Great Suspicion

Our weekly post From the Shepherd’s Nook by John Frye

A Great Suspicion

While at Fuller Theological Seminary studying the history and practice of the spiritual disciplines, an opening statement by Dr. James E. Bradley, church historian, jolted me by its simplicity and frankness. “Most Christians think that true spirituality began with Martin Luther and John Calvin.” Bradley went on to explain a deep-seated suspicion in the church about anything to do with Christian formation prior to the Reformation. Bradley’s statements are not hard to comprehend, but the truth of them is utterly staggering. The frisky theological wars between Catholics and Protestants caused many in the evangelical church to unwittingly jettison the vast treasure of pre-Reformation literature penned by deep lovers of God, i.e., books by women and men who dared to keep Jesus and his Way the focus of their lives. The Protestant Church began its own gallery of “saints” (heroes) including John Wycliffe, John and Susanna Wesley, David Brainerd, Hudson Taylor, Richard Baxter, George Herbert, Jonathan Edwards, Charles Spurgeon, Charles Finney to name just a few.

I remember reading Richard Foster’s Celebration of Discipline: The Path to Spiritual Growth in the late 1980s and thinking “This is just too ‘Catholic’ for me. It feels like works-righteousness.” Foster is a Quaker which puts him in the Protestant camp. I had been so conditioned by sola fide that any cooperation with God in Christian formation was a ‘Catholic thing.’ I am embarrassed to write this, but I will because I think I represent hundreds or more evangelicals who don’t even know who these folks are: Teresa of Avila, Antony the desert father, Julian of Norwich, Bernard of Clairvaux, Catherine of Genoa, Benedict of Nursia, to name a few. As I recall, the only pre-Reformation writer I knew of and read was Thomas a Kempis and his Imitation of Christ. How he squeezed through the sola fide filter I do not know. Had I known he also wrote Imitation of Mary, I probably would have gone apoplectic.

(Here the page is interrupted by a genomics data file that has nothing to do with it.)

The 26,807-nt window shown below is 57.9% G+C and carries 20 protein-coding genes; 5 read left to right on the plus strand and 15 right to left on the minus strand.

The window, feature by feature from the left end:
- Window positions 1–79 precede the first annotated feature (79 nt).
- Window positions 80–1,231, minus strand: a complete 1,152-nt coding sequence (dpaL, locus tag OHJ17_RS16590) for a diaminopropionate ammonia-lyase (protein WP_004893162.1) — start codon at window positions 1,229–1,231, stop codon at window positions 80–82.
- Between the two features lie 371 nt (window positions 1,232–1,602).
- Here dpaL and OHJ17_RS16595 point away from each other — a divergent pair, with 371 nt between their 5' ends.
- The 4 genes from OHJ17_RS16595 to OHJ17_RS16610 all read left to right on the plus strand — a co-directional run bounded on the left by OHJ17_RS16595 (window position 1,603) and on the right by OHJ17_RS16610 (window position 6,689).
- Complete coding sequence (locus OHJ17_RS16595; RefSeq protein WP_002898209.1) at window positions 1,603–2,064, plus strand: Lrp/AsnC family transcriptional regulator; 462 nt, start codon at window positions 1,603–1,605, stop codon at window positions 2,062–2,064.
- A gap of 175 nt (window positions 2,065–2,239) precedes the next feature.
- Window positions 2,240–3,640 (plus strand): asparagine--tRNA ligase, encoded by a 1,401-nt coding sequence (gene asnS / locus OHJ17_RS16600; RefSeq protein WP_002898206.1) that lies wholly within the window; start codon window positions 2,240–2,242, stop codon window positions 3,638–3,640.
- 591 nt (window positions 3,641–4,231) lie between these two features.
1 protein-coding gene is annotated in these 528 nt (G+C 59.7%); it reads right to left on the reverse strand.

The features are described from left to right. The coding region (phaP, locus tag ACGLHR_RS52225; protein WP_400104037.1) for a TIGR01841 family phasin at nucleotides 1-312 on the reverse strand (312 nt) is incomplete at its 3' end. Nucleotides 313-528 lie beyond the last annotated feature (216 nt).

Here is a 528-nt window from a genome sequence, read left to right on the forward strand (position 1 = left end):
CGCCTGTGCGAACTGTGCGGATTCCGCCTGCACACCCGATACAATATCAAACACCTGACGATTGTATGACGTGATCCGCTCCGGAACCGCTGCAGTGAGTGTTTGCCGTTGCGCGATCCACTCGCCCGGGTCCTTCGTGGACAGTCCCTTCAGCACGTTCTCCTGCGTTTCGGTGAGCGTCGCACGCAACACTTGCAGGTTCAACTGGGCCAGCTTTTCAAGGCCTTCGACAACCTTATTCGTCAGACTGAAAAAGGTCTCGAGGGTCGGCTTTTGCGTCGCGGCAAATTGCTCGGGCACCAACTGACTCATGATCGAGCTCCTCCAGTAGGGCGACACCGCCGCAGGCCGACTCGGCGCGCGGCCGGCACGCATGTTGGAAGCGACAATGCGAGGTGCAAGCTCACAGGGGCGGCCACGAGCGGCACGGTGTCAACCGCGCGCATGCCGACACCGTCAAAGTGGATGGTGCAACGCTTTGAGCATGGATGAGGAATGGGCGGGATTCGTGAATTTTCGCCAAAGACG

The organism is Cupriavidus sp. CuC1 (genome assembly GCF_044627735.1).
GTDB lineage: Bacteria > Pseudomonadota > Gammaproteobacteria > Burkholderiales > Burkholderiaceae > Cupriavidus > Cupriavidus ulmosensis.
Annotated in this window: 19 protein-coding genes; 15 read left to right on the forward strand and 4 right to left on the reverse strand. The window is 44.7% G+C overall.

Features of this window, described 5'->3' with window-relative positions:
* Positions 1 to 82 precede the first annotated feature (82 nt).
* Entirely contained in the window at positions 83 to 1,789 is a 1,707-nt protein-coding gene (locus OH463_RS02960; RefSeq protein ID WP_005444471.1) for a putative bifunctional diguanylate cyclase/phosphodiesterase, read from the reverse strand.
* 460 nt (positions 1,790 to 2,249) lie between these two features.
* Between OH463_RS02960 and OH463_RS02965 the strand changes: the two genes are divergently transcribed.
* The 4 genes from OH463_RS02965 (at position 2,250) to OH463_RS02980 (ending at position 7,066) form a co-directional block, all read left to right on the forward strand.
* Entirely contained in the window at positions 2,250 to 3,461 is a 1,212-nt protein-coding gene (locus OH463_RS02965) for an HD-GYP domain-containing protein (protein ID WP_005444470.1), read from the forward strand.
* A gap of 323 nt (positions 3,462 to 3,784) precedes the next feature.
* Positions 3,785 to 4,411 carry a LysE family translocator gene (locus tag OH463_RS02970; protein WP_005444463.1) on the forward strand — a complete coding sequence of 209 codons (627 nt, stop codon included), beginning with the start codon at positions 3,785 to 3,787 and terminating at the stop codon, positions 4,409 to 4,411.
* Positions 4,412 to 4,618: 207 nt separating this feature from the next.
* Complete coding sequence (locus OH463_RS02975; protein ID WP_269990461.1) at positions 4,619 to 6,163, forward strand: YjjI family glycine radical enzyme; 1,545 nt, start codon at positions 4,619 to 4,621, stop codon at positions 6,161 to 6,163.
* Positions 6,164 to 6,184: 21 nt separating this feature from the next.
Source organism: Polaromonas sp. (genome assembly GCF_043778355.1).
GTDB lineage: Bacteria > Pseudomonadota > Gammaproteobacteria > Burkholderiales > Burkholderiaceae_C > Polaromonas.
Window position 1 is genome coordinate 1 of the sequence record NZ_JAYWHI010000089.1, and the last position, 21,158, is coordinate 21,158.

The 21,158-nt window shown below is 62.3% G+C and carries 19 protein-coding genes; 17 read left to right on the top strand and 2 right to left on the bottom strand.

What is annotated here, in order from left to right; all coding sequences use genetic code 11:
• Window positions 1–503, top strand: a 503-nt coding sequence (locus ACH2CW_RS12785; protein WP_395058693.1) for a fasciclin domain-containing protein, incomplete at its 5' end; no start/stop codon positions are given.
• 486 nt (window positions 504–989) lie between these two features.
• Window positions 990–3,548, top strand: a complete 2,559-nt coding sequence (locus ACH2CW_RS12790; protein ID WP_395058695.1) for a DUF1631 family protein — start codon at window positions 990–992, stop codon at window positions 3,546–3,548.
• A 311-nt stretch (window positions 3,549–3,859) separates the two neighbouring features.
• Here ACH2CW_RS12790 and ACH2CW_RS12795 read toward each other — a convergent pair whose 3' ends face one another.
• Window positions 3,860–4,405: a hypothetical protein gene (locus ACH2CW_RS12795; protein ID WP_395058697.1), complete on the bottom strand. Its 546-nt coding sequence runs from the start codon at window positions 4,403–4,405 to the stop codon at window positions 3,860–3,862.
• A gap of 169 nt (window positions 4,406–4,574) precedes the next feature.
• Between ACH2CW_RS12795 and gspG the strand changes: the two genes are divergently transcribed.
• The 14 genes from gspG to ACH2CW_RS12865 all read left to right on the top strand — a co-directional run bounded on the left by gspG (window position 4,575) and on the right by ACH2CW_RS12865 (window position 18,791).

What pre-Reformation writers have influenced your spiritual formation?

By the time I came to faith in Christ in the late 1960s (in Junior High school), a virulent strain of “justification by faith alone” prevailed in the more conservative evangelical churches. There was an intense grace/law, faith/works, Protestant/Catholic divide and to “do” anything seemed to be an ungodly denial of salvation by grace and faith alone. Bible books like Ephesians were bifurcated—doctrine (chapters 1-3) / duty (chapters 4-6) or position/practice, yet the emphasis was always on the doctrine-position side of truth. Faith in Jesus became, as Dallas Willard points out, simply a barcode God scans to let you into heaven when you die. As long as you affirmed your “position” in Christ, you could live as a habitual gossip, but not drink beer; a blatant racist, but not dance; a liar, but not go to movies; a mean-spirited person, but not play cards. I was engulfed in a shallow, boundary-marker spirituality. Because any emphasis on how we actually lived was considered the dreaded “works righteousness” error, we could ignore the biblical call to Christian formation. It’s funny now, but back in those days reading your Bible and praying was for Protestants the equivalent to the Catholics’ once a week Mass: you do it and the slate is cleared for another week or day of self-centered living.